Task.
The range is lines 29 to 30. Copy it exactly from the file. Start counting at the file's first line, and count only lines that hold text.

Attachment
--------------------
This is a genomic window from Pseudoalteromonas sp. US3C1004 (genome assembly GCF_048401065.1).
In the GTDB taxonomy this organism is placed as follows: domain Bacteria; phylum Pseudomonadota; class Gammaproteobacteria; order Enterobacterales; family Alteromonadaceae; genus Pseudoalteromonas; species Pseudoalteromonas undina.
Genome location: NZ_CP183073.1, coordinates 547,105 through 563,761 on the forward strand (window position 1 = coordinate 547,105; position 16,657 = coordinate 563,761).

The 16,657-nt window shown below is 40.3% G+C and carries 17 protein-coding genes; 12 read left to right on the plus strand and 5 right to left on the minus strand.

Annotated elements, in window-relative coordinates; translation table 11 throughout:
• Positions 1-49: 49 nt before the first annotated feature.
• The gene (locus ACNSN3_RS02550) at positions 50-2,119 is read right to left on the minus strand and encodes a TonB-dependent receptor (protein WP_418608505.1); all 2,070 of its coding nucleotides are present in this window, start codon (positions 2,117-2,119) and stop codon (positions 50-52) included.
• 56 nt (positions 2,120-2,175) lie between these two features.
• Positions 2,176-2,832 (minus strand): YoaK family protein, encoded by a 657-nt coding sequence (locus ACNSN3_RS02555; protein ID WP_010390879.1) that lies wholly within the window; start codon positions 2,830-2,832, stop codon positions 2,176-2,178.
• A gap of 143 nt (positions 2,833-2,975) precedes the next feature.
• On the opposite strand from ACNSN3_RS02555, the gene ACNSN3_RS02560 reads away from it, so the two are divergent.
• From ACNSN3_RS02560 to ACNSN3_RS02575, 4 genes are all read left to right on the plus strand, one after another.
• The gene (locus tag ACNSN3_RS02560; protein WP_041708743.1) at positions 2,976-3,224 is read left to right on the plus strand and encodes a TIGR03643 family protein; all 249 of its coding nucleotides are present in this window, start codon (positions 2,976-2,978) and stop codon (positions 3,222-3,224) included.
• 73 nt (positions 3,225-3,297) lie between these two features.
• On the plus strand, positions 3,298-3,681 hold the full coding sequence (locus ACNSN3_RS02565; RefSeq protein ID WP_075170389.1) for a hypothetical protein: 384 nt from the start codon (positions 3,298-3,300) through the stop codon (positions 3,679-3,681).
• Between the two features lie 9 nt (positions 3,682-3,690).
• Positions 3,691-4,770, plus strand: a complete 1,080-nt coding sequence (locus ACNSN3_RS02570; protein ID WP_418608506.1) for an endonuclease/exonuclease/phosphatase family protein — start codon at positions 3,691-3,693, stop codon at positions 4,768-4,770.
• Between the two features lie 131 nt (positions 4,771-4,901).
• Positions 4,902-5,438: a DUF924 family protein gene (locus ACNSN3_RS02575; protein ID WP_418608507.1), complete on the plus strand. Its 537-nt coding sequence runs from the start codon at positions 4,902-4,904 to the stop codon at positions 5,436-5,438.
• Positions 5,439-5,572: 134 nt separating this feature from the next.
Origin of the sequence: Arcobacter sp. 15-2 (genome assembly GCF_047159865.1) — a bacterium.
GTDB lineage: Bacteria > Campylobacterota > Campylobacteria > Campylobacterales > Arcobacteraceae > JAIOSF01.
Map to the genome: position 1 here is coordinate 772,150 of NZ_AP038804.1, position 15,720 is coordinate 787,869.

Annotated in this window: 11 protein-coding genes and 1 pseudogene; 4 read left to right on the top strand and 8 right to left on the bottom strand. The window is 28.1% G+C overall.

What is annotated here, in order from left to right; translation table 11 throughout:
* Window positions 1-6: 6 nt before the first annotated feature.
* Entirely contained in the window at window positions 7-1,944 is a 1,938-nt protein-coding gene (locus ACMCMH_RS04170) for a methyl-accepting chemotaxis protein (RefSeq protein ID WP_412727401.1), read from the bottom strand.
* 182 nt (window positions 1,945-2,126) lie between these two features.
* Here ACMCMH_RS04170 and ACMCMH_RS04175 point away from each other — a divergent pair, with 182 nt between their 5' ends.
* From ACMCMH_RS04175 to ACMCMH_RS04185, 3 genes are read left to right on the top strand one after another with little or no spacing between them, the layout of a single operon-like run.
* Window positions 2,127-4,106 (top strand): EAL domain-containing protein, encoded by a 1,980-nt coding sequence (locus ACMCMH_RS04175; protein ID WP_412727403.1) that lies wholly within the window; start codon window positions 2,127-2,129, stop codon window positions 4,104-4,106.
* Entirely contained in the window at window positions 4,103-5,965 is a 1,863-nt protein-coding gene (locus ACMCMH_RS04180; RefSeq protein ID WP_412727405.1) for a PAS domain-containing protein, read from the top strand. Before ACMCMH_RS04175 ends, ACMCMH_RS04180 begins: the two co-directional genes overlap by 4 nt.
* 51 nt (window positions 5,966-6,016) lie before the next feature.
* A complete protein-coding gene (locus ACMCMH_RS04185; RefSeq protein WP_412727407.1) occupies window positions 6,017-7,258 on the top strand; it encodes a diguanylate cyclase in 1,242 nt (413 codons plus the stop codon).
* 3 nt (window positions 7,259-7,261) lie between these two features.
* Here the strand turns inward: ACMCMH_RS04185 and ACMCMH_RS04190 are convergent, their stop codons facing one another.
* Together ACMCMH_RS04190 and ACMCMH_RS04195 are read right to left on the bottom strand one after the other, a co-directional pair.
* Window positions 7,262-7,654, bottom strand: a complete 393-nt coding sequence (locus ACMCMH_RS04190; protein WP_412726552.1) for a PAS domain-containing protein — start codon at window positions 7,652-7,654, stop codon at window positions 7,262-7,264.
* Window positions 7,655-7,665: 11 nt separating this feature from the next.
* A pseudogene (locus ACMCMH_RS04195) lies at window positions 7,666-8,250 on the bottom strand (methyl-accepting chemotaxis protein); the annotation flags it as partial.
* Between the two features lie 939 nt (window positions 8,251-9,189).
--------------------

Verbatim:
* Here ACMCMH_RS04170 and ACMCMH_RS04175 point away from each other — a divergent pair, with 182 nt between their 5' ends.
* From ACMCMH_RS04175 to ACMCMH_RS04185, 3 genes are read left to right on the top strand one after another with little or no spacing between them, the layout of a single operon-like run.